Figure 1
Prime-age labor force participation rates

Note: Shaded areas indicate NBER recession dates.
Source: Bureau of Labor Statistics via Haver Analytics (monthly data through December 2023).

This surge in prime-age LFP accounts for a large share of overall labor force growth during the pandemic recovery. Between December 2020 and December 2023, the prime-age labor force grew about two-and-a-half times faster than the prime-age population. This has helped reduce the large shortfall of available workers relative to available jobs that emerged in the aftermath of the pandemic (Valletta 2023).

The recovery in prime-age and overall LFP since the early days of the pandemic has been faster than implied by past analysis. For example, Bengali, Daly, and Valletta (2013) found that LFP recoveries typically do not start before national employment has reattained its pre-recession peak level. During the pandemic recovery, however, this payroll employment level was achieved in June 2022, about a year after prime-age LFP began a sustained recovery. In recent comprehensive research, Hobijn and Şahin (2022) examined the role of labor force flows in explaining cyclical changes in LFP. They found that fluctuations in job-loss and job-finding rates, which affect labor force attachment, are more important than cyclical movements in labor force entry and exit rates. This implies that LFP movements will tend to lag changes in unemployment. Contrary to this finding, the adjustments following the pandemic have been rapid, largely occurring in tandem with changes in unemployment. This rapid adjustment in LFP likely reflects the sudden stops and starts in the economy due to the public health measures designed to address the pandemic.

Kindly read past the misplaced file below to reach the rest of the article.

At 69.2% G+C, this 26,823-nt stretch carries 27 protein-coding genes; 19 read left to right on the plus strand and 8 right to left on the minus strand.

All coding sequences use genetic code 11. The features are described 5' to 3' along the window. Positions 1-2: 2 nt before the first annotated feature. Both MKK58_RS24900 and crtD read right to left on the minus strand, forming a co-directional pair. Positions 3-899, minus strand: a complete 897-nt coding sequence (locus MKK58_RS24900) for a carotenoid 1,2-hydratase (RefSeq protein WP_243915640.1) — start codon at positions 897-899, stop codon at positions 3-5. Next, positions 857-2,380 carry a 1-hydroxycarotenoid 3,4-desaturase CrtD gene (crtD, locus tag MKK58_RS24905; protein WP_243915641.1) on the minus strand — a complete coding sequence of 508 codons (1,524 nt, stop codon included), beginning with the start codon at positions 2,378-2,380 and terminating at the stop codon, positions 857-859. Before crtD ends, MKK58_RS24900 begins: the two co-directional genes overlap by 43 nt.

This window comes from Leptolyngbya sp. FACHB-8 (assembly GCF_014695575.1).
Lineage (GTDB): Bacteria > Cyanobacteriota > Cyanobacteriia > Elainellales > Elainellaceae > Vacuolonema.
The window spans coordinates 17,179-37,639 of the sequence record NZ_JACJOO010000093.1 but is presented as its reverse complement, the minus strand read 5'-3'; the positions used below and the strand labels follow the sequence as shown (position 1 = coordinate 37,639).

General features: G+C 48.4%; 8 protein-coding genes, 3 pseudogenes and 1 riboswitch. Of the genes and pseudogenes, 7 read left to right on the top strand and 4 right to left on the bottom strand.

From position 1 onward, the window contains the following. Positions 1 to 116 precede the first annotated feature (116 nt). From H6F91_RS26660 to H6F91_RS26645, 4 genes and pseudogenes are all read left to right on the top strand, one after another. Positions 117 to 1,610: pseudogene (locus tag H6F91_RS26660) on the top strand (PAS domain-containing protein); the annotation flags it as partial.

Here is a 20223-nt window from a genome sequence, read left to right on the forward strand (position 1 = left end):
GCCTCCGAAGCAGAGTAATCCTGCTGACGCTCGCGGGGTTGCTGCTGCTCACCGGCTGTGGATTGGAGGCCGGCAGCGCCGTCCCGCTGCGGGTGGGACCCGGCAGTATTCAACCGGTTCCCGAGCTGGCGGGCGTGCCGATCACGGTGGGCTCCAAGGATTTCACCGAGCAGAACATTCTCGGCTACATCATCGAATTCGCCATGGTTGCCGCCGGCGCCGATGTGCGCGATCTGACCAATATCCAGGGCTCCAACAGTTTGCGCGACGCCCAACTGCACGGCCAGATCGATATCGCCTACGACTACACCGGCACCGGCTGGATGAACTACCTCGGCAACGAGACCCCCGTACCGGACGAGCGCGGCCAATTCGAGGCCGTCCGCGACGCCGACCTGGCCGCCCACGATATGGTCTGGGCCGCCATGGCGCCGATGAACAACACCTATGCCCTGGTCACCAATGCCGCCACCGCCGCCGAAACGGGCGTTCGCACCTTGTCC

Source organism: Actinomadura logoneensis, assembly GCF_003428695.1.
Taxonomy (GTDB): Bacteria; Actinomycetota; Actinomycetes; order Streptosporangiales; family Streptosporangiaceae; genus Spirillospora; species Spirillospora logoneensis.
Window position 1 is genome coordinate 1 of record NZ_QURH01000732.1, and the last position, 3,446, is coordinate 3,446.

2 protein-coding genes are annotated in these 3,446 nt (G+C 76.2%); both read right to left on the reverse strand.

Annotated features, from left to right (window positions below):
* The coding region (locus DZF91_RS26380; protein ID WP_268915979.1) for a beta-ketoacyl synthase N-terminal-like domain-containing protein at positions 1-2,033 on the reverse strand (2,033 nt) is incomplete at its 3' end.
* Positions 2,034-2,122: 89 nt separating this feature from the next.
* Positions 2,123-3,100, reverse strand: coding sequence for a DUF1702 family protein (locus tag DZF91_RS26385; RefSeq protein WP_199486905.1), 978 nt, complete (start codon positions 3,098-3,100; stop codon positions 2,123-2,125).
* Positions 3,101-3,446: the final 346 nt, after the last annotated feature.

Given past analysis, the speed and extent of the prime-age LFP increase took many by surprise. However, it is comparable to the surge that occurred during the similarly tight or “hot” labor market near the end of the long economic expansion that preceded the pandemic. This suggests that the cyclical response of LFP has intensified and may be more pronounced in a hot labor market. We turn to state-level data for a more detailed assessment.

Prime-age LFP cyclicality at the state level

Past work has argued that LFP responds to business cycle conditions, falling when the economy is weak and possibly rising during recoveries (Bengali et al. 2013, Erceg and Levin 2014). We extend and update this work to a wider set of business cycles, including the pandemic. Like this past work, we use data tabulated at the state level, which affords greater variation in measured cyclical labor market conditions than do national data. We maintain our focus on prime-age workers to exclude changes in overall LFP associated with longer-term demographic changes, mainly an aging population. Prime-age LFP rates at the state level are not published in official sources. We therefore used microdata from the monthly CPS, the official U.S. labor force survey, to form state-level panel data on an annual basis for the years 1990 to 2023.